Effectively transmitting light due to fibers running through prefabricated blocks and panels, concrete is given a new look without sacrificing its strength and durability. The fibers can transmit light to over 50 feet and, as they occupy only a small percentage of the total concrete block or panel, they do not significantly affect the structural capabilities of the poured pieces. This results into a certain light pattern on the other surface, depending on the fiber structure. Shadows cast onto one side appear as silhouettes through the material. The fibers can also be used to create lettering, pictograms and "light patterns" in the concrete. Colors and light remain remarkably consistent from end to end, but with a natural variation from the pouring process that actually softens the effects considerably.

More information may be found at: https://nocloudinthesky.wordpress.com/2016/01/21/translucentlight-transmitting-concrete/

Alternative Ways to Deal with a Wall Base

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Baseboards are traditionally used to cover the intersection between walls and floors. They protect against damage from feet, vacuum cleaners and other objects and they hide imperfections in levels and finishing. But they also collect dust, may not be the most attractive finish and you may want to consider alternatives.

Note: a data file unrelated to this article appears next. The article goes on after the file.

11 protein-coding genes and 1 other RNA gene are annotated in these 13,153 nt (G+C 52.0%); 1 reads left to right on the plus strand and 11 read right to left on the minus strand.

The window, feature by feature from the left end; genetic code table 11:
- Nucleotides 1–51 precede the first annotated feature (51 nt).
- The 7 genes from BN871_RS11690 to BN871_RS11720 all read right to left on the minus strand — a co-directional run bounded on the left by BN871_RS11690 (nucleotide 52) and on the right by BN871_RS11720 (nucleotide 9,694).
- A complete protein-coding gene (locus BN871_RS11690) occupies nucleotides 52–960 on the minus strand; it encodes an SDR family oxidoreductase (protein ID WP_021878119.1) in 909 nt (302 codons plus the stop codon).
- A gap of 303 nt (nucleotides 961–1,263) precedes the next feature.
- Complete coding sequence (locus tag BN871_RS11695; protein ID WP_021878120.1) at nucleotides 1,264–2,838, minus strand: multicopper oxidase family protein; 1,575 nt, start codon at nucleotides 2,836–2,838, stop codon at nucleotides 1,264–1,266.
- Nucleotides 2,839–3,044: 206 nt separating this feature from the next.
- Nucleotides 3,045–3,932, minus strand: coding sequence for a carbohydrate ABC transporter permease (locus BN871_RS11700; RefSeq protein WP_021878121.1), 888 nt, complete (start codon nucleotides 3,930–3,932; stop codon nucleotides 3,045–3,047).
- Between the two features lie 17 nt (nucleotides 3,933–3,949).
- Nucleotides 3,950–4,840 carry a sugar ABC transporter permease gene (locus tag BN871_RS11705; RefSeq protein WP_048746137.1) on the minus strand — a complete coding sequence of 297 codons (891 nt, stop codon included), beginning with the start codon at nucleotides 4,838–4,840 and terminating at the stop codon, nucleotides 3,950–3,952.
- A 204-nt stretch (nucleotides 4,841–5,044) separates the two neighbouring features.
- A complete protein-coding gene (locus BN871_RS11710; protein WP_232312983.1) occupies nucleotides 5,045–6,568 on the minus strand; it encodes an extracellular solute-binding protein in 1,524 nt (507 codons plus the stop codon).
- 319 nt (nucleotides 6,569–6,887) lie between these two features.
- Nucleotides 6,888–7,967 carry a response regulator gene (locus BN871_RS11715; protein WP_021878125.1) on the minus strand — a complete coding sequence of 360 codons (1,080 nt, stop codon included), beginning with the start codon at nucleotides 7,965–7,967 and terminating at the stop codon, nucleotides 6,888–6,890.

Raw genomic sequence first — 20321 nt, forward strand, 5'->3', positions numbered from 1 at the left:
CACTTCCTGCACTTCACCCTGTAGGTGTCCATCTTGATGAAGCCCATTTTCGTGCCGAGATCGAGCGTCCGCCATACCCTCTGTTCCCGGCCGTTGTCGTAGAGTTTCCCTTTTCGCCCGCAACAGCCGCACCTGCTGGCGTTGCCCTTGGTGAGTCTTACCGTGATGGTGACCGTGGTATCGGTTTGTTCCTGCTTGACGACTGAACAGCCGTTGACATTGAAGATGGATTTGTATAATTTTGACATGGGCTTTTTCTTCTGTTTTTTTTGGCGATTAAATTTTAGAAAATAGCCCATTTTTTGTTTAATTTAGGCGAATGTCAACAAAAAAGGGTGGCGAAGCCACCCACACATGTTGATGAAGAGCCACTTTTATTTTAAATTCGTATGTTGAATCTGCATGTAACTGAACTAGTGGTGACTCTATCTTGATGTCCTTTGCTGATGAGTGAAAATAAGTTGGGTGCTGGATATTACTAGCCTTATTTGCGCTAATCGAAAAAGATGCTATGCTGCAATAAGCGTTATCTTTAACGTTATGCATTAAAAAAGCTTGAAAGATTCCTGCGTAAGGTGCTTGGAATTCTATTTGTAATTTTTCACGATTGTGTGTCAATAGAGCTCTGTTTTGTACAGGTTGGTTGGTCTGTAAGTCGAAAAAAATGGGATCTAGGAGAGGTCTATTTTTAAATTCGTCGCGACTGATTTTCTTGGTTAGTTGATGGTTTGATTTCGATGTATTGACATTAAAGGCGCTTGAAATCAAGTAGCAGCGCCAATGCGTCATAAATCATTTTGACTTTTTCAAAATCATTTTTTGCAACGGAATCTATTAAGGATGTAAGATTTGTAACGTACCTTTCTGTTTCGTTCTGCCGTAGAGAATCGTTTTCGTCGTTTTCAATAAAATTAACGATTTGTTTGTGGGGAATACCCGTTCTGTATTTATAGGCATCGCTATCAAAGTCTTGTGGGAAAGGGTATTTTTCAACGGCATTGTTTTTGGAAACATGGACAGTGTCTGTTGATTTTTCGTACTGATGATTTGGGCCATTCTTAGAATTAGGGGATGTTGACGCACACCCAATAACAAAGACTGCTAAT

Applied Base
The baseboard is an applied base in its most traditional form, typically a 3.5 inch profile fixed at the base of the drywall where it meets the floor. However, you can have variations that include:

  • A larger baseboard that is both taller and thicker than it needs to be in order to add presence
  • A smaller and thinner baseboard that retains its protective functionality but is less significant within the overall design
  • Low profile, square baseboards for a more modern effect.
Depending on your choice, the baseboard can be emphasized by detailing or coloring so it stands out or can be the same color as the wall or floor. It can be in various materials and can be designed to align with doorframes, windowsills or cabinets.

Flush Base
The baseboard is incorporated into the base of the wall rather then being fixed to its surface. It therefore still fulfills the function of protecting against knocks but minimizes the problem of dust collection.